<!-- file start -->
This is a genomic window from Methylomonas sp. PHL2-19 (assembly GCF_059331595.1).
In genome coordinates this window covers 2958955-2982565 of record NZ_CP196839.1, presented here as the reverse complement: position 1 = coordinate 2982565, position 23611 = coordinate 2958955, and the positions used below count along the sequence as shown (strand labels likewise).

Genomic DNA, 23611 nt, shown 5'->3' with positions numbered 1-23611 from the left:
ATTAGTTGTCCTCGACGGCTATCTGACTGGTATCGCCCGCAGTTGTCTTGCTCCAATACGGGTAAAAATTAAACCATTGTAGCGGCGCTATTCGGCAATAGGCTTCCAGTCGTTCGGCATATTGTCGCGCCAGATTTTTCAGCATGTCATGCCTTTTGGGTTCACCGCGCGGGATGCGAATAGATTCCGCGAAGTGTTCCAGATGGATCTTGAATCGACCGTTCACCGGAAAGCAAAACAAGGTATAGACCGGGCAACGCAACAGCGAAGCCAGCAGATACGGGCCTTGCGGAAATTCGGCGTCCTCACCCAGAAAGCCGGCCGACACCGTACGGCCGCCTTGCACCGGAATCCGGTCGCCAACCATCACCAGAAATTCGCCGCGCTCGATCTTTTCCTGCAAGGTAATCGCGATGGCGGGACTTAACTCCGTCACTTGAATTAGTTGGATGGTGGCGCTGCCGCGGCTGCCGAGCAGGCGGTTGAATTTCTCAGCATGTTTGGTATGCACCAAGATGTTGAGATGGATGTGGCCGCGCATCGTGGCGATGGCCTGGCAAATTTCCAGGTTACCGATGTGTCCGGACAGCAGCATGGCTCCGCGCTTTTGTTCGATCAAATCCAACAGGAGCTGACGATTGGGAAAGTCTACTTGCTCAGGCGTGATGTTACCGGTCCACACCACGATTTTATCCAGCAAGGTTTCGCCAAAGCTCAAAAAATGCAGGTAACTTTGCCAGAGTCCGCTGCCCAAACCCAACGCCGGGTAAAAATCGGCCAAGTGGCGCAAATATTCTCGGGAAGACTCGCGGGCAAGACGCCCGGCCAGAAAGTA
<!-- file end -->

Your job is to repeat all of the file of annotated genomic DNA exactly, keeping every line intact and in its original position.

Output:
This is a genomic window from Methylomonas sp. PHL2-19 (assembly GCF_059331595.1).
In genome coordinates this window covers 2958955-2982565 of record NZ_CP196839.1, presented here as the reverse complement: position 1 = coordinate 2982565, position 23611 = coordinate 2958955, and the positions used below count along the sequence as shown (strand labels likewise).

Genomic DNA, 23611 nt, shown 5'->3' with positions numbered 1-23611 from the left:
ATTAGTTGTCCTCGACGGCTATCTGACTGGTATCGCCCGCAGTTGTCTTGCTCCAATACGGGTAAAAATTAAACCATTGTAGCGGCGCTATTCGGCAATAGGCTTCCAGTCGTTCGGCATATTGTCGCGCCAGATTTTTCAGCATGTCATGCCTTTTGGGTTCACCGCGCGGGATGCGAATAGATTCCGCGAAGTGTTCCAGATGGATCTTGAATCGACCGTTCACCGGAAAGCAAAACAAGGTATAGACCGGGCAACGCAACAGCGAAGCCAGCAGATACGGGCCTTGCGGAAATTCGGCGTCCTCACCCAGAAAGCCGGCCGACACCGTACGGCCGCCTTGCACCGGAATCCGGTCGCCAACCATCACCAGAAATTCGCCGCGCTCGATCTTTTCCTGCAAGGTAATCGCGATGGCGGGACTTAACTCCGTCACTTGAATTAGTTGGATGGTGGCGCTGCCGCGGCTGCCGAGCAGGCGGTTGAATTTCTCAGCATGTTTGGTATGCACCAAGATGTTGAGATGGATGTGGCCGCGCATCGTGGCGATGGCCTGGCAAATTTCCAGGTTACCGATGTGTCCGGACAGCAGCATGGCTCCGCGCTTTTGTTCGATCAAATCCAACAGGAGCTGACGATTGGGAAAGTCTACTTGCTCAGGCGTGATGTTACCGGTCCACACCACGATTTTATCCAGCAAGGTTTCGCCAAAGCTCAAAAAATGCAGGTAACTTTGCCAGAGTCCGCTGCCCAAACCCAACGCCGGGTAAAAATCGGCCAAGTGGCGCAAATATTCTCGGGAAGACTCGCGGGCAAGACGCCCGGCCAGAAAGTA